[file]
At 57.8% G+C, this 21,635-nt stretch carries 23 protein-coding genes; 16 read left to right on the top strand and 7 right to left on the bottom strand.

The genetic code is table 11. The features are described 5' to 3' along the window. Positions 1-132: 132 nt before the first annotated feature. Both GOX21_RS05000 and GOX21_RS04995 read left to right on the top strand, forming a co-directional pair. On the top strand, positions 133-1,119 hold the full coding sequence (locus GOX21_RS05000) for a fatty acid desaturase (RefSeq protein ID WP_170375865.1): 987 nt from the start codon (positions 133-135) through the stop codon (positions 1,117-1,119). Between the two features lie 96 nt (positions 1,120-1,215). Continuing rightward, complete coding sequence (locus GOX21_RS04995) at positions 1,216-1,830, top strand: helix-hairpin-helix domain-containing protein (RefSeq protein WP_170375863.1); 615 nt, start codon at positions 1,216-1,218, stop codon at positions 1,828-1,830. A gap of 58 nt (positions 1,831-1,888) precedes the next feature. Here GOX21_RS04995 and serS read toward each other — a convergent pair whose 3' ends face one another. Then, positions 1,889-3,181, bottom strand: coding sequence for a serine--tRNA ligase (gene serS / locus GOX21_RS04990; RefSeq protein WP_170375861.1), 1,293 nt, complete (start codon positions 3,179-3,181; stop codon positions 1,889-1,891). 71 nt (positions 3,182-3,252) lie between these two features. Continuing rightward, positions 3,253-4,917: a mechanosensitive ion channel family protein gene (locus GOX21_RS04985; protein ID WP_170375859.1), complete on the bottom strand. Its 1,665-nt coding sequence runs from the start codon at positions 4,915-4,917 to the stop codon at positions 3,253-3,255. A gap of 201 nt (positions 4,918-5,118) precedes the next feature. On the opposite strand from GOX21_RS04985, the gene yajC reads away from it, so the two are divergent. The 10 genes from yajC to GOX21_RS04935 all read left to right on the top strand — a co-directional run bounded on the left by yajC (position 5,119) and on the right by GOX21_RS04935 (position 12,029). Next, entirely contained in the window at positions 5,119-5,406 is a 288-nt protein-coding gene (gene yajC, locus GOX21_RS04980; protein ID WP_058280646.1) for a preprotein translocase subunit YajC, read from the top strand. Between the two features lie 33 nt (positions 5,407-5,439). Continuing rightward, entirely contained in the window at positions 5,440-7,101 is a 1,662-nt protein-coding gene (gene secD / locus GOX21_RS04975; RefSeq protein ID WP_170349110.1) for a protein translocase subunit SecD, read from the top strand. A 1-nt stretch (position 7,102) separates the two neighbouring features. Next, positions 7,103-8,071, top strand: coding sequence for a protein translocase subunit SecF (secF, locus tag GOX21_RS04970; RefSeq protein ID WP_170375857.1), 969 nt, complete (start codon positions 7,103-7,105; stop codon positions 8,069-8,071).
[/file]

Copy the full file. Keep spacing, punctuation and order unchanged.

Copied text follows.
At 57.8% G+C, this 21,635-nt stretch carries 23 protein-coding genes; 16 read left to right on the top strand and 7 right to left on the bottom strand.

The genetic code is table 11. The features are described 5' to 3' along the window. Positions 1-132: 132 nt before the first annotated feature. Both GOX21_RS05000 and GOX21_RS04995 read left to right on the top strand, forming a co-directional pair. On the top strand, positions 133-1,119 hold the full coding sequence (locus GOX21_RS05000) for a fatty acid desaturase (RefSeq protein ID WP_170375865.1): 987 nt from the start codon (positions 133-135) through the stop codon (positions 1,117-1,119). Between the two features lie 96 nt (positions 1,120-1,215). Continuing rightward, complete coding sequence (locus GOX21_RS04995) at positions 1,216-1,830, top strand: helix-hairpin-helix domain-containing protein (RefSeq protein WP_170375863.1); 615 nt, start codon at positions 1,216-1,218, stop codon at positions 1,828-1,830. A gap of 58 nt (positions 1,831-1,888) precedes the next feature. Here GOX21_RS04995 and serS read toward each other — a convergent pair whose 3' ends face one another. Then, positions 1,889-3,181, bottom strand: coding sequence for a serine--tRNA ligase (gene serS / locus GOX21_RS04990; RefSeq protein WP_170375861.1), 1,293 nt, complete (start codon positions 3,179-3,181; stop codon positions 1,889-1,891). 71 nt (positions 3,182-3,252) lie between these two features. Continuing rightward, positions 3,253-4,917: a mechanosensitive ion channel family protein gene (locus GOX21_RS04985; protein ID WP_170375859.1), complete on the bottom strand. Its 1,665-nt coding sequence runs from the start codon at positions 4,915-4,917 to the stop codon at positions 3,253-3,255. A gap of 201 nt (positions 4,918-5,118) precedes the next feature. On the opposite strand from GOX21_RS04985, the gene yajC reads away from it, so the two are divergent. The 10 genes from yajC to GOX21_RS04935 all read left to right on the top strand — a co-directional run bounded on the left by yajC (position 5,119) and on the right by GOX21_RS04935 (position 12,029). Next, entirely contained in the window at positions 5,119-5,406 is a 288-nt protein-coding gene (gene yajC, locus GOX21_RS04980; protein ID WP_058280646.1) for a preprotein translocase subunit YajC, read from the top strand. Between the two features lie 33 nt (positions 5,407-5,439). Continuing rightward, entirely contained in the window at positions 5,440-7,101 is a 1,662-nt protein-coding gene (gene secD / locus GOX21_RS04975; RefSeq protein ID WP_170349110.1) for a protein translocase subunit SecD, read from the top strand. A 1-nt stretch (position 7,102) separates the two neighbouring features. Next, positions 7,103-8,071, top strand: coding sequence for a protein translocase subunit SecF (secF, locus tag GOX21_RS04970; RefSeq protein ID WP_170375857.1), 969 nt, complete (start codon positions 7,103-7,105; stop codon positions 8,069-8,071).